Saturday, November 14, 2015

Chocolate Salted Caramel Christmas Pudding

Chocolate Salted Caramel Christmas Pudding - scroll down for the full recipe. Read on to find out how I developed the idea and created the melting middle.....

Stir-Up Sunday is the last Sunday before Advent begins and when families traditionally make their Christmas pudding. The idea is that everyone has a go at stirring the mixture and making a wish.
For any non-UK readers the idea of Christmas pudding might seem a bit strange. It’s actually a cake of sorts, but steamed rather than baked. It contains dried fruit, spices like cinnamon and ginger, and alcohol – the fruit is often soaked in brandy, and traditionally when the pudding is served, brandy is poured over the top and set alight.
I’ve never actually made a Christmas pudding before so when I was asked by Waitrose to come up with a recipe for a Christmas pudding with a twist, I was a little daunted. But I like a challenge, and more importantly the excuse to finally have a go at making a Christmas pudding, even if it wasn’t going to be a traditional one.
My recipe turned out really well; whether you make this or follow your great-grandmother’s recipe that has been handed down through the years, don’t forget that November 22 is Stir-Up Sunday! And if you forget, or don’t have time, then get yourself down to Waitrose and buy one of their Christmas puddings!
Thinking about what kind of twist I could add prompted several ideas, ranging from Christmas pudding cake pops to adding something like orange and Cointreau to the pudding mixture. When I was younger I didn’t particularly like Christmas pudding with all the fruit and would still prefer a chocolate cake to a fruit cake any day… which gave me an idea and I decided to make a chocolate Christmas pudding. But not just stop there: one of my favourite flavours is salted caramel, and I love melting middle puddings where you cut into it and the runny filling oozes out…. I wondered if it was possible to do that in a Christmas pudding given the extended baking time (up to 5 hours). Well, it turns out that it is! Just about, anyway… but I felt my Christmas pudding with a twist was a resounding success (and the results of the taste test were very positive).
I knew the challenge would be what to put in the middle that wouldn’t bake into the cake and would remain liquid – or rather, turn to liquid when heated. As I wanted to use salted caramel, I decided to see if Waitrose sold anything I could use- and they had a packet of Hope & Greenwood Salted Caramel Fudge, which I thought would be perfect.
I thought it would probably melt pretty fast though so I put the fudge in the freezer for a few hours, before baking it into the middle of my Christmas pudding. When the pudding was served, I cut into it, and there was actually some liquid caramel in the middle! There were also some chunky pieces of soft fudge which you can see in these photos.
Christmas pudding is traditionally served with brandy butter which I’ve never particularly liked, so instead I served it with Waitrose’s Seriously Caramel dipping sauce. You can of course make your own sauce but this is much easier!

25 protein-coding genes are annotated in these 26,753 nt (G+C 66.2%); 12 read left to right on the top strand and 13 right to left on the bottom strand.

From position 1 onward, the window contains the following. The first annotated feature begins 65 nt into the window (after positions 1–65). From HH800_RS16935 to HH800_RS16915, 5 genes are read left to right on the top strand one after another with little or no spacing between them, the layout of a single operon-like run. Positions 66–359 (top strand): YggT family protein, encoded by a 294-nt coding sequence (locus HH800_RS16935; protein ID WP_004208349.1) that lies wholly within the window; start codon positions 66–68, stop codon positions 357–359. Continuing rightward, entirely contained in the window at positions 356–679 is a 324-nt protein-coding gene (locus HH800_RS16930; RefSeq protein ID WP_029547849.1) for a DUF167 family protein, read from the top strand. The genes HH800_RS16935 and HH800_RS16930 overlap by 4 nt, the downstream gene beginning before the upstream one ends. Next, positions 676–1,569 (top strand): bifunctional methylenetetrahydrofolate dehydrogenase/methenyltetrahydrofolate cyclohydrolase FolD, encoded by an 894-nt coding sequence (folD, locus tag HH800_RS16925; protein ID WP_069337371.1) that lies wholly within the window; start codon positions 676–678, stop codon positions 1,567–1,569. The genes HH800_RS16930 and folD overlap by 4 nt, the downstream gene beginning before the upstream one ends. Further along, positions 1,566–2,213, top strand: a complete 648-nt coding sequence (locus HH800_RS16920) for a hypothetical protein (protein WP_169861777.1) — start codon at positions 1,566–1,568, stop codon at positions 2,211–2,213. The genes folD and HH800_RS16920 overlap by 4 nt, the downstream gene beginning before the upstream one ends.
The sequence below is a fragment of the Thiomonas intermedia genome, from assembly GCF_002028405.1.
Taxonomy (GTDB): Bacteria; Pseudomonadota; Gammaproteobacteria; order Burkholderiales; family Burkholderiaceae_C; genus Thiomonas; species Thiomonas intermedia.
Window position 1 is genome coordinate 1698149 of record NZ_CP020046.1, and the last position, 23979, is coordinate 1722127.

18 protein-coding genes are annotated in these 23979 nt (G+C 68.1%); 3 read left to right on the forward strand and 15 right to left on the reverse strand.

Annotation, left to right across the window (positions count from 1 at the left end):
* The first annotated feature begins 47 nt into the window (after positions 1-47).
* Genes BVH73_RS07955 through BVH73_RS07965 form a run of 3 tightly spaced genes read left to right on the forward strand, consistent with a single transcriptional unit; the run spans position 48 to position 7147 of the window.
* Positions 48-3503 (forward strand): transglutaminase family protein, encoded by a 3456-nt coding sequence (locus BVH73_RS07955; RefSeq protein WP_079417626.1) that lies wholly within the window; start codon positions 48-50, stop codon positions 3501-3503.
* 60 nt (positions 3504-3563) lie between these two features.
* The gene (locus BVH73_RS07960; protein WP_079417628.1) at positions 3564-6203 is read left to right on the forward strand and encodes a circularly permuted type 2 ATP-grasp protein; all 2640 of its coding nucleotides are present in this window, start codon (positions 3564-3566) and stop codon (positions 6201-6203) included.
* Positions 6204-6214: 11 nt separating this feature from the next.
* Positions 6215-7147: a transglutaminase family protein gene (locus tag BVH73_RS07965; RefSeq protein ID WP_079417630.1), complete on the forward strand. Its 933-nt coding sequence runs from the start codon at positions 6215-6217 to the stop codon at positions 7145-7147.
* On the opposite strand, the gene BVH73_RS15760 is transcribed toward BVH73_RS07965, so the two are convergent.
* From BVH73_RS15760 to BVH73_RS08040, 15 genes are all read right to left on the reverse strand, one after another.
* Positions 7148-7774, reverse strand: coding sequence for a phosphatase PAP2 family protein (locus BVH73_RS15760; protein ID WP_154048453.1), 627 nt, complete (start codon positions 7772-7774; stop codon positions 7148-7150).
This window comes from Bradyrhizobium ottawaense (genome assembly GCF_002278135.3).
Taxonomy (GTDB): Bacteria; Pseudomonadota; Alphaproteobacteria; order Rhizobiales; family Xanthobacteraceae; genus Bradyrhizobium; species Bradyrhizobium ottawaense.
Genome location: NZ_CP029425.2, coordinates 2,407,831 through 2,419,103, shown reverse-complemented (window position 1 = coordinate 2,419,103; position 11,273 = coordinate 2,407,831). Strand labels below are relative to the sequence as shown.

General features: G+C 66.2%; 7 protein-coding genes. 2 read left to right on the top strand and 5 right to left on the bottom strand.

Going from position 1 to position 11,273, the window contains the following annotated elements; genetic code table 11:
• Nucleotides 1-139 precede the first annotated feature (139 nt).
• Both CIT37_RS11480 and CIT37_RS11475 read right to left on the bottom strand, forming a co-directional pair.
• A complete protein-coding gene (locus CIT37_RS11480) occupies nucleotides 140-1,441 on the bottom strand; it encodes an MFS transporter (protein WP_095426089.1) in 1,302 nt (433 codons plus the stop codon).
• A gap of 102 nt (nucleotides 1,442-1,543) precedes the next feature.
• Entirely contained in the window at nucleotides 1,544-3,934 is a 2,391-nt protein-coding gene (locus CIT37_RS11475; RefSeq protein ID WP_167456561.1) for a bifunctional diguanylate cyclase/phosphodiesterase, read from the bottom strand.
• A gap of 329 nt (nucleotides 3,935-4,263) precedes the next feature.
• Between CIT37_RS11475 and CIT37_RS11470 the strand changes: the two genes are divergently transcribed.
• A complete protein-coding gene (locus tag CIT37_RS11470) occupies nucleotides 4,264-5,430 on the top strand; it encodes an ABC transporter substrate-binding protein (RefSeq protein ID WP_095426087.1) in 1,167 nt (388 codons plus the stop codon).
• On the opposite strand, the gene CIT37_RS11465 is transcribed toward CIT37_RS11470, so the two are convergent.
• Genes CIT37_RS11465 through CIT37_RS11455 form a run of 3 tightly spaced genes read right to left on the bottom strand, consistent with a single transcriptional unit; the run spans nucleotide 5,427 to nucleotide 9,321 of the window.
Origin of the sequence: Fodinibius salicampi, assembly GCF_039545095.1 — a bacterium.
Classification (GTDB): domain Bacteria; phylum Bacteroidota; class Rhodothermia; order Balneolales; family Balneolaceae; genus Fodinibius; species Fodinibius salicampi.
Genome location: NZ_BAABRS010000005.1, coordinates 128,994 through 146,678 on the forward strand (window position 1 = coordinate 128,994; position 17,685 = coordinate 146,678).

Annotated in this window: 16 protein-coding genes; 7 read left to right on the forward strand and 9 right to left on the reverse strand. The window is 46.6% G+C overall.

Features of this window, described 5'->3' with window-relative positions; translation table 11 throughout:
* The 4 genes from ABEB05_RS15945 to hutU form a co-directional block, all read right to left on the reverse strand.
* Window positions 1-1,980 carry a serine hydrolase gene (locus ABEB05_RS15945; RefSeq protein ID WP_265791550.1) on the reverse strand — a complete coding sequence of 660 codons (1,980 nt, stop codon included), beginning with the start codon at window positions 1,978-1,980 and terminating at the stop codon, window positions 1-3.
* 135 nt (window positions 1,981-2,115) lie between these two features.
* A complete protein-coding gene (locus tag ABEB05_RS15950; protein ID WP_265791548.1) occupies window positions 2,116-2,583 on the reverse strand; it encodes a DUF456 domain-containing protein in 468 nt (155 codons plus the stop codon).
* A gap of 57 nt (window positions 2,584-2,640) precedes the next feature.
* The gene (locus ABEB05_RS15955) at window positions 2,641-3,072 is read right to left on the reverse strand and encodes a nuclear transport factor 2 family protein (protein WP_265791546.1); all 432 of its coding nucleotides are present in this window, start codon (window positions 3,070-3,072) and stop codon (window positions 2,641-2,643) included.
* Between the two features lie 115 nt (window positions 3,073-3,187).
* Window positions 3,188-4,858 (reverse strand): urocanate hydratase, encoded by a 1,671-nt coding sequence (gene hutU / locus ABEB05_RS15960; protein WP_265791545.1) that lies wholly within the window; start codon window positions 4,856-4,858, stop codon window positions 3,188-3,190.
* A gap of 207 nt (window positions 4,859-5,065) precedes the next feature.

Here’s the recipe in full:
Chocolate and Salted Caramel Christmas Pudding – an original recipe by Caroline Makes

100g raisins
100g sultanas
75g self raising flour
40g cocoa powder
100g breadcrumbs
100g light brown sugar
100g dates, chopped
100g glace cherries, chopped
100g ground almonds
1 tsp cinnamon
1 tsp ground nutmeg
100g Lindt chocolate with salted caramel, chopped
50g butter, grated
75ml milk - I wanted to use buttermilk but it was out of stock when my online order came
1 egg
75ml brandy- I used Torres 10 from Waitrose
150g Hope and Greenwood salt caramel fudge

to serve: salted caramel sauce
First, take the fudge out of the box and put the plastic bag in the freezer for at least 2 hours, or longer.
Preheat oven to 170C and grease a 1.5- 2 litre pudding basin that you can put in the oven.
Mix the dry ingredients apart from the fudge in a large bowl: the raisins, sultanas, flour, cocoa powder, breadcrumbs, sugar, dates, cherries, ground almonds, cinnamon and nutmeg and chopped chocolate. Stir well to combine.
Sprinkle the grated butter over the top and stir well to combine.
Beat the egg and add it to the milk and mix together. Add the brandy to the milk and pour into the dry ingredients. Stir until everything is combined and you have a sticky, fruity - and quite lumpy - mixture.
Spoon a little of the pudding mixture into your pudding basin so the bottom is covered, then pile the frozen fudge on top. Carefully spoon the rest of the mixture around and on top of the fudge so it is totally covered.
If your pudding basin has a lid place this on top; if not - as mine didn't - cover with two layers of clingfilm and then two layers of foil. Boil the kettle.
Place the bowl in a roasting tray or similar pan you can put in the oven and pour in boiling water until it comes half way up the side of the pudding basin - or fills your roasting tray. You may need to boil the kettle twice. You may find it easier to part fill the roasting tin, then carry it to the oven, then top up the water while it is already in the oven.
Steam in the oven for 4 and a half hours. Check it once or twice during that time to see if the water in the roasting pan needs topping up.
When cooked, remove from the oven and allow to cool; be careful when you remove the lid or particularly if you have used clingfilm as steam will escape.
When the bowl is cool enough to handle, turn the pudding out on a plate. Serve with caramel sauce and look for the hidden caramel inside!

You can see other ideas for Christmas pudding with a twist here.


Thanks to Waitrose for covering the cost of the ingredients.



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